It looks like you're using an Ad Blocker.

Please white-list or disable AboveTopSecret.com in your ad-blocking tool.

Thank you.

 

Some features of ATS will be disabled while you continue to use an ad-blocker.

 

Giant Sphinx from 'Ten Commandments' Film Unearthed 91 Years Later

page: 1
7

log in

join
share:

posted on Oct, 20 2014 @ 03:00 AM
link   
SOURCE


Hidden for more than 90 years beneath the rolling sand dunes of Guadalupe, California, an enormous, plaster sphinx from the 1923 blockbuster movie "The Ten Commandments" has been rediscovered and is now above ground. The public will be able to see the sphinx on display as early as next year, once it has been reconstructed — a necessity since it became weather-beaten during its stint beneath the sand, said Doug Jenzen, the executive director of the Guadalupe-Nipomo Dunes Center, who oversaw the recent excavation.


I figured some of you would find this interesting and fun. The movie itself was just "OK" to me, I know its a classic though.

Still, a pretty neat discovery.




posted on Oct, 20 2014 @ 03:25 AM
link   
a reply to: Vrill

You don't run a society, do you? O.o! Did someone fall asleep in the desert and hear it calling out to them? I guess art really does emulate life. ;p



posted on Oct, 20 2014 @ 03:43 AM
link   
I have heard of this and actually researched a bit to try and find out where it was. I thought it would be cool to dig up. Glad somebody did it.



posted on Oct, 20 2014 @ 07:30 AM
link   
Rubbish.

It's a plaster movie prop.

Bin it.



posted on Oct, 20 2014 @ 07:42 AM
link   
Maybe they were making movies in ancient Egypt too, maybe that is why they built the pyramids. Maybe that thing that looks like a light bulb was actually a movie projector lamp and the pyramids were screens for the movies.
Great tourist attraction, a drive in movie. So you needed to go in a horse and buggy. Explains the gods having something that looks like corn in their hand....it was used for making popcorn to go with their mead and beer served at the concession stand.


I know, my imagination has gone wild again.



posted on Oct, 20 2014 @ 07:58 AM
link   

originally posted by: Psynic
Rubbish.

It's a plaster movie prop.

Bin it.

It's a prop from a Cecil B. Demille epic that has been buried in the desert for over 90 years.
It has collectable value.



posted on Oct, 20 2014 @ 07:59 AM
link   

originally posted by: Psynic
Rubbish.

It's a plaster movie prop.

Bin it.


What is the problem with being either a movie prop or made of plaster?

Isn't film an art form? Would you say the same about an actual prop from a William Shakespeare play?

What about ancient wall paintings on wet plaster? Not much different than a plaster sculpture made as a prop.

Your trash is truly another man's treasures.



posted on Oct, 20 2014 @ 09:05 AM
link   
In those days, they didn't have any CGI or VFX to do large crowd scenes. They had to hire thousand of extras from all across LA to do all the crowd scenes. They simply couldn't afford to do that now ... To make the sets used back then would cost more than to hire a tean of artists to paint a matte background and composite it with the live action.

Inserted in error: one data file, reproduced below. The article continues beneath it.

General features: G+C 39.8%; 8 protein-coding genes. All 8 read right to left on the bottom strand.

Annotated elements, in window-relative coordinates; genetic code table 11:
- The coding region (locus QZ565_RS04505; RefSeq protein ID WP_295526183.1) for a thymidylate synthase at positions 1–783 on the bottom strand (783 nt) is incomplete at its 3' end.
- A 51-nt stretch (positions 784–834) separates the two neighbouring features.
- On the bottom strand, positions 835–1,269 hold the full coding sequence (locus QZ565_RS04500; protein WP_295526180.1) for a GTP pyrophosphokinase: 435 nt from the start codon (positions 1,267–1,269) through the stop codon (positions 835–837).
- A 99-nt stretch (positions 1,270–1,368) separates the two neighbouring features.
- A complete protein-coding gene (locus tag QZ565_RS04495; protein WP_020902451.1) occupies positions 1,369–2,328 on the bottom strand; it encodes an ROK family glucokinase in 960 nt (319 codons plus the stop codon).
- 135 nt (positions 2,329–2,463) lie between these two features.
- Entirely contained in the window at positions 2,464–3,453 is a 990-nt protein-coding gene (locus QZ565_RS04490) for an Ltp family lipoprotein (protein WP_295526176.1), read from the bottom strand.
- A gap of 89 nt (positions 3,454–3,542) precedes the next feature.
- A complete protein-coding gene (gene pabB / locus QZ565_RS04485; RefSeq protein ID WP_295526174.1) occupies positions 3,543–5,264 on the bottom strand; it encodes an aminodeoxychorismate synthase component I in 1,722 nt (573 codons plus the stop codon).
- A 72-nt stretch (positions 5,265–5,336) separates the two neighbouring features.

Now they'll just have the actress run up a greenscreen staircase, and everything else is CGI, characters, background, foreground.



posted on Oct, 20 2014 @ 09:07 AM
link   
It has exactly as much real value as Justin Beiber's chewed bubblegum.

It wasn't even real when it was new. To restore it would be pure artifice.

You would not believe what I've binned in 40 years of doing props.

On the other hand, just about everything I own has appeared on screen at one time or another.

If it is still works and/or is aesthetically pleasing, it has value.

Having said that, my eyes fall on the huge, double rolodex with the contact information for everyone who was ever interviewed on radio in Canada for it's first four decades. It even has the producer's notes of how good a guest the person was.

I can't bring myself to get rid of it.



posted on Oct, 20 2014 @ 01:31 PM
link   
That's pretty cool. Not really a fan of the silent version as I've only watched it once but I usually consider the 1956 version my favorite movie. It's certainly a tad campy at times but Heston,Brynner, Hardwicke, and Robinson put down some great work and Vincent Price couldn't have been more sinister if he were encasing hebrews in molten wax. The dialog, especially brynner's, is well almost over the top but kind of rings true for someone who believed they were descended from the gods to rule over man and beast. I particularly like "You will be mine, like my dog, or my horse, or my falcon, except that I shall love you more - and trust you less.'

Plus DeMille, anyone who at 75 has a heart attack on set after climbing a 107ft ladder and keeps production rolling (back on set within a week) deserves respect.



posted on Oct, 26 2014 @ 04:04 AM
link   
I can't believe some of the replies to the OP. The Guadalupe Dunes are an intrinsic part of Hollywood movies to this day. Everyone around knows those sets have been buried for decades. I'm really excited they are digging them up! Some recent movies that have been filmed there is Pirates of the Caribbean 3, Dirty Old Men (it's not mentioned in the link but I remember seeing it in the location credits), G.I. Jane, and Hidalgo.
Here is a link
www.youtube.com...




top topics



 
7

log in

join